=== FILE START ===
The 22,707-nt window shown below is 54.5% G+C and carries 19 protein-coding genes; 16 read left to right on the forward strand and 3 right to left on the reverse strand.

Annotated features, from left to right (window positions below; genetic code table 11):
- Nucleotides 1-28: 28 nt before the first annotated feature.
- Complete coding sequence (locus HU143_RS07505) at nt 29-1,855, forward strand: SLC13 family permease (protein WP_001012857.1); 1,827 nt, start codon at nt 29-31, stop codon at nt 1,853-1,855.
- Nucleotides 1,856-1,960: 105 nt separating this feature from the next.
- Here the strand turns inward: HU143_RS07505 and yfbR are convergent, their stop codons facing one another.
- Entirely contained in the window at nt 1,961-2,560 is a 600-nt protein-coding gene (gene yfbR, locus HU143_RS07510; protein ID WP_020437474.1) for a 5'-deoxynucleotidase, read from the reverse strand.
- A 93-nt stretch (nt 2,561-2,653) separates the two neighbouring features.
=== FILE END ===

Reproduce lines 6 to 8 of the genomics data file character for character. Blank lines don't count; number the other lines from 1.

- Here the strand turns inward: HU143_RS07505 and yfbR are convergent, their stop codons facing one another.
- Entirely contained in the window at nt 1,961-2,560 is a 600-nt protein-coding gene (gene yfbR, locus HU143_RS07510; protein ID WP_020437474.1) for a 5'-deoxynucleotidase, read from the reverse strand.
- A 93-nt stretch (nt 2,561-2,653) separates the two neighbouring features.